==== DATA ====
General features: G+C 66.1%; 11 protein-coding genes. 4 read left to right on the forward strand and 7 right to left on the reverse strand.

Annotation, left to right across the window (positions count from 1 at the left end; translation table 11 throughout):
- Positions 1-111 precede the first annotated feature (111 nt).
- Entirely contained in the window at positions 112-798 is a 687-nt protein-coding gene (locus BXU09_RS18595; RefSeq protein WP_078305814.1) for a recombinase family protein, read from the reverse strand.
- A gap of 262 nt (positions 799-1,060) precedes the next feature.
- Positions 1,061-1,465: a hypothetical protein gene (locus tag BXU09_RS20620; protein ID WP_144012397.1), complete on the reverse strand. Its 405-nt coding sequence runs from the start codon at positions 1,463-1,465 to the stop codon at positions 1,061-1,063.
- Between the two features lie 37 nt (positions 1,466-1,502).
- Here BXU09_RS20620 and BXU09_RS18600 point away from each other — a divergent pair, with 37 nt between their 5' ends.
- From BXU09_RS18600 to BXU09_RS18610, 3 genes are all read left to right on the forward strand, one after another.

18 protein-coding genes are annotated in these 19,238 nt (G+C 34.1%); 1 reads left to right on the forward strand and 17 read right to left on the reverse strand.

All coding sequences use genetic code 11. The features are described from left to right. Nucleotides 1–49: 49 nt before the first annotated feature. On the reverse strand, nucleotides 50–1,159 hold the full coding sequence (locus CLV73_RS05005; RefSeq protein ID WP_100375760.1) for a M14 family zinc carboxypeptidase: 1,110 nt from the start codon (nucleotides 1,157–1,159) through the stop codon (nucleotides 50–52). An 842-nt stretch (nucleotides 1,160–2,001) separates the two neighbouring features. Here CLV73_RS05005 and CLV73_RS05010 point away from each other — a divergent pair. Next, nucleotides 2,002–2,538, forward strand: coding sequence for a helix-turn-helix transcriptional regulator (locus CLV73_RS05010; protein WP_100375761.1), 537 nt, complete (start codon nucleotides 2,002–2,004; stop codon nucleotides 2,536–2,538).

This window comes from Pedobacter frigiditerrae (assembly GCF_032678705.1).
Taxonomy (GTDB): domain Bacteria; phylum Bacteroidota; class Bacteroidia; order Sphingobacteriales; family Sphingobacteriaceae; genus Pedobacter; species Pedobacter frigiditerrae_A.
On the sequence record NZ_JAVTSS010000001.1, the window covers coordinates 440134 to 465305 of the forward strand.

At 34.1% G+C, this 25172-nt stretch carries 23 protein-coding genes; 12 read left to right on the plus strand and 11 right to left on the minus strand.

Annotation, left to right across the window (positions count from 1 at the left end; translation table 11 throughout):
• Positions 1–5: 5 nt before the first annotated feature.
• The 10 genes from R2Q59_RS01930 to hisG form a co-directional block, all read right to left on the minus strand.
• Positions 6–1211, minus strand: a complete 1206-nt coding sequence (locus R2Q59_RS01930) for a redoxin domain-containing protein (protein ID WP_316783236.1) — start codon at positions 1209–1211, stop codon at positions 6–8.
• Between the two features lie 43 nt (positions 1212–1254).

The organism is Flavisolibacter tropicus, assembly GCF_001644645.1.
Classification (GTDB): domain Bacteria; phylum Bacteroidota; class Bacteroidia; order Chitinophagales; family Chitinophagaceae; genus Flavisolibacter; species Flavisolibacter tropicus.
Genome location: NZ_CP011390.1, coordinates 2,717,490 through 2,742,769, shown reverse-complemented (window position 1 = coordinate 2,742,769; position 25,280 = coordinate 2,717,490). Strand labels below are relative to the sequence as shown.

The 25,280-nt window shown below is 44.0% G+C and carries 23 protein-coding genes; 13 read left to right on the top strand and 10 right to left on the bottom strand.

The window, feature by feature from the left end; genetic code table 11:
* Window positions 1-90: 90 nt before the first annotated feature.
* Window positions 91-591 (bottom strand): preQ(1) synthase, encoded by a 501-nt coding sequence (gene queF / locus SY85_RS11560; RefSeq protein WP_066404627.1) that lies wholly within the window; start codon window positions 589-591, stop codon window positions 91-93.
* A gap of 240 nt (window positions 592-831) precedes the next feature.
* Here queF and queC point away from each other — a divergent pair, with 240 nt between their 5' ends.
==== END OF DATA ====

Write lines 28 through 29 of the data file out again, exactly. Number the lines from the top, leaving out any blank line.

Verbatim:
* A gap of 240 nt (window positions 592-831) precedes the next feature.
* Here queF and queC point away from each other — a divergent pair, with 240 nt between their 5' ends.